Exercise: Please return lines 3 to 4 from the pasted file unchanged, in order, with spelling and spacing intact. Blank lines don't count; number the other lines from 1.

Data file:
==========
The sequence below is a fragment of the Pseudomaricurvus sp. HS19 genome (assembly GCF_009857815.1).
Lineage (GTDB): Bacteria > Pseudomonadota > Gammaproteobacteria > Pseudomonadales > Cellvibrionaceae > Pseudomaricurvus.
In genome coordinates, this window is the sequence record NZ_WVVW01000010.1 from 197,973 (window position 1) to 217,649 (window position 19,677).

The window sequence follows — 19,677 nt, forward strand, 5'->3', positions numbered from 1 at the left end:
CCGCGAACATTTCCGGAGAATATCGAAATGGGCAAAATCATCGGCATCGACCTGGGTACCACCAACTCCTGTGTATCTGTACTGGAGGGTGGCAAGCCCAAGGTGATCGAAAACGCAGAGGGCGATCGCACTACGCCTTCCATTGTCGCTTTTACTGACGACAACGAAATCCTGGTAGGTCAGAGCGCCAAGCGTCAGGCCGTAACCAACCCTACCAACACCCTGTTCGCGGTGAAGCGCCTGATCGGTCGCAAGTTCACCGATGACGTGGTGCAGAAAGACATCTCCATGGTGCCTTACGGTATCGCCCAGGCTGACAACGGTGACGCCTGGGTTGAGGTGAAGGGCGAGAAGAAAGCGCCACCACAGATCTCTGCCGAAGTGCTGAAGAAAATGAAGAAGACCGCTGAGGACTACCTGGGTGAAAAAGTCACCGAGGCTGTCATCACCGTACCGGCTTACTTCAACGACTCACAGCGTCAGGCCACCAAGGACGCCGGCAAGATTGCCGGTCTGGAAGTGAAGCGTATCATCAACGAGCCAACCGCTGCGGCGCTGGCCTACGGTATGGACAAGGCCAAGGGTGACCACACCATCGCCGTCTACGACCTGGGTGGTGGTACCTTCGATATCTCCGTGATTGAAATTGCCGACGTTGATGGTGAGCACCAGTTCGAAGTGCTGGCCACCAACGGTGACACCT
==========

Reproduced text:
In genome coordinates, this window is the sequence record NZ_WVVW01000010.1 from 197,973 (window position 1) to 217,649 (window position 19,677).

The window sequence follows — 19,677 nt, forward strand, 5'->3', positions numbered from 1 at the left end: